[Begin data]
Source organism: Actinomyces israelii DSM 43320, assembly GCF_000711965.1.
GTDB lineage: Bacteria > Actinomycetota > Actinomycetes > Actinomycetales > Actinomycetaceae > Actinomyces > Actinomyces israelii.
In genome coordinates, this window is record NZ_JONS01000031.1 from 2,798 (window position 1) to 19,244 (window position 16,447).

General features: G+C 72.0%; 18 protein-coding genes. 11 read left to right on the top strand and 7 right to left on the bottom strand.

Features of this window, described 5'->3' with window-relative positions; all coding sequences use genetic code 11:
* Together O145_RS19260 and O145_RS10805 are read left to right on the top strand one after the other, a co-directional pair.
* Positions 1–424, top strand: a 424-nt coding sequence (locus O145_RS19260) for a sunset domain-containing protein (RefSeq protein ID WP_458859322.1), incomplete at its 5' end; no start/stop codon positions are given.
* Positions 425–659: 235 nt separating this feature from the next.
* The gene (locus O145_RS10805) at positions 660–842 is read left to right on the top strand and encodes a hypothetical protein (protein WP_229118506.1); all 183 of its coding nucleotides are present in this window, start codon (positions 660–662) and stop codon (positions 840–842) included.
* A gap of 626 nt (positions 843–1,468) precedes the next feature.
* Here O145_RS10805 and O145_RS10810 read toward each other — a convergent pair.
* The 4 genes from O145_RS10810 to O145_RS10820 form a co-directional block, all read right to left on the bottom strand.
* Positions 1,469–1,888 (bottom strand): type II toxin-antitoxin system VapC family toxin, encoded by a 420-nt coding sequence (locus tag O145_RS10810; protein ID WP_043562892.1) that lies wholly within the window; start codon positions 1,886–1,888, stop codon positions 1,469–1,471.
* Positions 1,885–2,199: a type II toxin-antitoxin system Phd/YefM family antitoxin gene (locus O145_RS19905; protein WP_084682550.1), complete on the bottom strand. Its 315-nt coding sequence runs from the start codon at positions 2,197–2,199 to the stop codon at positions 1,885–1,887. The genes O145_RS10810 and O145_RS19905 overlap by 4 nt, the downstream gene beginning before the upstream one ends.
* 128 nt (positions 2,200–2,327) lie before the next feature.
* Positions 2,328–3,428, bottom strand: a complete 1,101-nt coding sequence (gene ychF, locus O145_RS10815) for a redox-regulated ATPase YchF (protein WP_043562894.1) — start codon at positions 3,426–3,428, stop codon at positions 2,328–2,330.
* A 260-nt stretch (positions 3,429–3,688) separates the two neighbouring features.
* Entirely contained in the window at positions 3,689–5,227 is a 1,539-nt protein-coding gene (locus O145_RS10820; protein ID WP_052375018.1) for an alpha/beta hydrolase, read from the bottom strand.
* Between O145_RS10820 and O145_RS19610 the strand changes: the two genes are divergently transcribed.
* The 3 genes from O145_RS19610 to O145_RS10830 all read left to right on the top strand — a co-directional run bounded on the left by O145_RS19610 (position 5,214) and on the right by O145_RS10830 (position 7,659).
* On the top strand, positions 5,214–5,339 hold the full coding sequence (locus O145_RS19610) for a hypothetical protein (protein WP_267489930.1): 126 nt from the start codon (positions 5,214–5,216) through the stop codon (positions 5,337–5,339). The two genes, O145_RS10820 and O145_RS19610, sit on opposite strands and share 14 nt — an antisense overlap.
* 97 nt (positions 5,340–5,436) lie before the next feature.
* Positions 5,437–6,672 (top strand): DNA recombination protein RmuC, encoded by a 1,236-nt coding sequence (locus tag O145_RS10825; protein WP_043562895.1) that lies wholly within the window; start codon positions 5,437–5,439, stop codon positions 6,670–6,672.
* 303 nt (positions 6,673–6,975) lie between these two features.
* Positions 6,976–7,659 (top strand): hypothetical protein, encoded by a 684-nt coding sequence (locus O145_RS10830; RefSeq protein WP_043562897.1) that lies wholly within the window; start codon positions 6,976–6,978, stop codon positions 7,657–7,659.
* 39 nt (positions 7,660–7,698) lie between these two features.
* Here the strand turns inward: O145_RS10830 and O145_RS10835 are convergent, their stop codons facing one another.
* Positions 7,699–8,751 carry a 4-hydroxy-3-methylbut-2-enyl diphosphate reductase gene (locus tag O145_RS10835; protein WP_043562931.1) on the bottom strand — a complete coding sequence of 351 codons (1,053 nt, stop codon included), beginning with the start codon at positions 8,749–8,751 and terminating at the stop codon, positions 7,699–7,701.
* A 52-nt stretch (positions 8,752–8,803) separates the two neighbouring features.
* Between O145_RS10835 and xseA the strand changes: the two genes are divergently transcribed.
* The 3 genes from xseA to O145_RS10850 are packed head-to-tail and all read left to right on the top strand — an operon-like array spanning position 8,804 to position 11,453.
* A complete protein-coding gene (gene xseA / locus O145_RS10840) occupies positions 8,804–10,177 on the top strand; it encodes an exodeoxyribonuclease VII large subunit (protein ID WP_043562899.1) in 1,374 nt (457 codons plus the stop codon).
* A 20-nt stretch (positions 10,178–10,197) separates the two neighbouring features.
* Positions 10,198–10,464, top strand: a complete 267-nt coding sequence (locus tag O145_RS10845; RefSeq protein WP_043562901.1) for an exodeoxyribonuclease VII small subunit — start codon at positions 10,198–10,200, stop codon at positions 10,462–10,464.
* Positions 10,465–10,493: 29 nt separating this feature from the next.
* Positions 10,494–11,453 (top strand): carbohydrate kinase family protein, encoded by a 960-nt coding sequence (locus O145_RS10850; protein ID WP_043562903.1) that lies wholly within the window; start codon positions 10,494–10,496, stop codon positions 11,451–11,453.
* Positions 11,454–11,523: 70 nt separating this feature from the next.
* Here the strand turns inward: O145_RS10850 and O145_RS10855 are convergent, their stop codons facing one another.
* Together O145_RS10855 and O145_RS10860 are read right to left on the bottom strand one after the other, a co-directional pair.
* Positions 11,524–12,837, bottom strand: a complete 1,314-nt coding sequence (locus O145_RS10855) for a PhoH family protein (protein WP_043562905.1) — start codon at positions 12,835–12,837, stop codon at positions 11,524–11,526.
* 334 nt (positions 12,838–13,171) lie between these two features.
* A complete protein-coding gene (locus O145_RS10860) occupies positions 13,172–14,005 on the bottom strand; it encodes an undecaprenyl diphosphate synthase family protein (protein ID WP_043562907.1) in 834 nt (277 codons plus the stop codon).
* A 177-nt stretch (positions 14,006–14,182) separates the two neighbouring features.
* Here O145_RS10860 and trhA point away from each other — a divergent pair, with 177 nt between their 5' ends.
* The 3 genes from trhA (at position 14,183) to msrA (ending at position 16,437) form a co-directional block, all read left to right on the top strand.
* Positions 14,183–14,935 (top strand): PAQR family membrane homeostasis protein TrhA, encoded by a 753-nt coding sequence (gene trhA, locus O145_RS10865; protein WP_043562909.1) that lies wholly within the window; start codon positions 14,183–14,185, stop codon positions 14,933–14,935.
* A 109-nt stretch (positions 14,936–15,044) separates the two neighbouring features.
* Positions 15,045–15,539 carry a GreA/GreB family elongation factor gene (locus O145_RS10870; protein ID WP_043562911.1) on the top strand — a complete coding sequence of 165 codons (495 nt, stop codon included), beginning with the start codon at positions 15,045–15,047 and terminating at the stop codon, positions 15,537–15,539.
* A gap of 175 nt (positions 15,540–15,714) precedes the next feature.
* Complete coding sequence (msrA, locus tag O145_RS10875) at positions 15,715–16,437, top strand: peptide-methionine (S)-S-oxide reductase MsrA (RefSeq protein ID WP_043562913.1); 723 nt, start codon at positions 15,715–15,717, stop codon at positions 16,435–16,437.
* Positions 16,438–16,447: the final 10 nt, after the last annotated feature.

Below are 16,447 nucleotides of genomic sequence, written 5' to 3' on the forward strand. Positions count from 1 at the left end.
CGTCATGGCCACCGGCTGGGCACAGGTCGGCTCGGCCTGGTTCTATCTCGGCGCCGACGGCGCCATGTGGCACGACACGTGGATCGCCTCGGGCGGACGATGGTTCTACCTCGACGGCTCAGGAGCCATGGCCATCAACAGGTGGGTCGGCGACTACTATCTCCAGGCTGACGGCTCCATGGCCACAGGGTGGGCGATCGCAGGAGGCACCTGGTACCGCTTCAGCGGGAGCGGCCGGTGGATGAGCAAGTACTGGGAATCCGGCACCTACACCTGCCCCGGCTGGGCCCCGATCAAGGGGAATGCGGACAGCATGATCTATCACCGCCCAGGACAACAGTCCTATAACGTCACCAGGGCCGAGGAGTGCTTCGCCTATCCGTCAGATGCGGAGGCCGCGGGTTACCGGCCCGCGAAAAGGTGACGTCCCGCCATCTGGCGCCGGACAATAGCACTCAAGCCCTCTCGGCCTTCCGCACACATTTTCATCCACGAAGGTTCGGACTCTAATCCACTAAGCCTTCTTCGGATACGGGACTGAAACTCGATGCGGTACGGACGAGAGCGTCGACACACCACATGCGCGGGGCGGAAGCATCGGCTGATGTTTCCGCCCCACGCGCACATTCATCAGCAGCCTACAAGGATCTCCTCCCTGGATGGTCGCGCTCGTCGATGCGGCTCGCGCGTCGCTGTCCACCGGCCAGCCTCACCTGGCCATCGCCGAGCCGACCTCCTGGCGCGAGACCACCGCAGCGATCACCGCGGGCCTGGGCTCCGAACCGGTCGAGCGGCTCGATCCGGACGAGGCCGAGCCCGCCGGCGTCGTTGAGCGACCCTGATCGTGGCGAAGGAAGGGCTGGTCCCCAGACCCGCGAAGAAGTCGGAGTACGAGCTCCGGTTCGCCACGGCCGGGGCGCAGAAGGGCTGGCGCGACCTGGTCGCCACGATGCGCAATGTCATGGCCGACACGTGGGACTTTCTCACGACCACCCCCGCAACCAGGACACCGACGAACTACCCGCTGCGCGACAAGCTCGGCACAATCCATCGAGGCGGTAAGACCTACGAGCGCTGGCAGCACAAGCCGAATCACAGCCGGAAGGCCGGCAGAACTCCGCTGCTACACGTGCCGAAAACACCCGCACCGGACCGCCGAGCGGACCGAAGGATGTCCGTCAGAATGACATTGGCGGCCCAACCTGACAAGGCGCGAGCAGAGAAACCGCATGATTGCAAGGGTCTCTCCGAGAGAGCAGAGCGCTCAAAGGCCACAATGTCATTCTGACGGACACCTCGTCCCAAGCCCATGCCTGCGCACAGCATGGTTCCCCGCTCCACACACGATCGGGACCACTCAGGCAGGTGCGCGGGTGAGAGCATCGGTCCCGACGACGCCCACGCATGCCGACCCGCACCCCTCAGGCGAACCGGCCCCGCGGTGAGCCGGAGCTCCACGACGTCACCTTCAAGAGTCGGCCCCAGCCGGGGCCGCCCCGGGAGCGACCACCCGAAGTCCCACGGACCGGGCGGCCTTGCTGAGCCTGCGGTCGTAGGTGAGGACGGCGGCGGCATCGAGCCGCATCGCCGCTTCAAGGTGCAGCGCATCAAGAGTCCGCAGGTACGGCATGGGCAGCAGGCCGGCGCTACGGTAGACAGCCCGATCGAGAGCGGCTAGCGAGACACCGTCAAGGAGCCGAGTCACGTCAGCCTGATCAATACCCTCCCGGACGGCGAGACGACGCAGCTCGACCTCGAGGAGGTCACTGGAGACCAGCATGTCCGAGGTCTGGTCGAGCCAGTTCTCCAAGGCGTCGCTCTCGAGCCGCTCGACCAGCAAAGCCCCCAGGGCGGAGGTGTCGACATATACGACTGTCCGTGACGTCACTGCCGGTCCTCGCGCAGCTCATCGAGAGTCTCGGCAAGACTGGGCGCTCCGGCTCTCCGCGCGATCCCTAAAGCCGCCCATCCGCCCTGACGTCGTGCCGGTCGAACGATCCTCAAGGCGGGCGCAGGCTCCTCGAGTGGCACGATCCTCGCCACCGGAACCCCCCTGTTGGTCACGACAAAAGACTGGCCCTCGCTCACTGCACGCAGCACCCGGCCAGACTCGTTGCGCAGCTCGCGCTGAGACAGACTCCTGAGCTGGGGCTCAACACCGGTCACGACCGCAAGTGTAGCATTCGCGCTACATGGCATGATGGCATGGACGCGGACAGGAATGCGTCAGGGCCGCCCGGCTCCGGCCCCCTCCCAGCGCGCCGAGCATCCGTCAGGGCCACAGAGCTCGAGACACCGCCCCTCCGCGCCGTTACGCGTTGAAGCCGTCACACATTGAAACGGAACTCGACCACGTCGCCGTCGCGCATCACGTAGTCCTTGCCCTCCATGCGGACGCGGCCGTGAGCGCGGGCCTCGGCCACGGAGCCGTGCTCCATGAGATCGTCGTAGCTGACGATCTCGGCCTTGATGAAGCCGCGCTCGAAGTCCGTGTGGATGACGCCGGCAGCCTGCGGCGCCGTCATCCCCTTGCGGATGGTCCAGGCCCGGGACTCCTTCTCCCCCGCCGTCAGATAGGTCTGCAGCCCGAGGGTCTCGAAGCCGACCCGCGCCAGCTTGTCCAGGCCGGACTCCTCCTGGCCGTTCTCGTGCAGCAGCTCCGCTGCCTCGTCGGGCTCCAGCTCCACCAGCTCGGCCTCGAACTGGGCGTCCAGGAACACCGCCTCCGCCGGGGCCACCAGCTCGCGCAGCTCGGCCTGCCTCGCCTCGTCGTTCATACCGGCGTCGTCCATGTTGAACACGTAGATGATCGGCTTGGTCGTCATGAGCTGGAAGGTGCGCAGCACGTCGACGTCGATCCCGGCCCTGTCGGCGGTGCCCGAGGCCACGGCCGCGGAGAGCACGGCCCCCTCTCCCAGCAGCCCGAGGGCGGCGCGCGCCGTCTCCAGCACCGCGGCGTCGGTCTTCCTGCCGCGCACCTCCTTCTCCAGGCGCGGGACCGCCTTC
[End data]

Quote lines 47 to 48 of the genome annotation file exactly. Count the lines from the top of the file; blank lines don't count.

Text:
* A 109-nt stretch (positions 14,936–15,044) separates the two neighbouring features.
* Positions 15,045–15,539 carry a GreA/GreB family elongation factor gene (locus O145_RS10870; protein ID WP_043562911.1) on the top strand — a complete coding sequence of 165 codons (495 nt, stop codon included), beginning with the start codon at positions 15,045–15,047 and terminating at the stop codon, positions 15,537–15,539.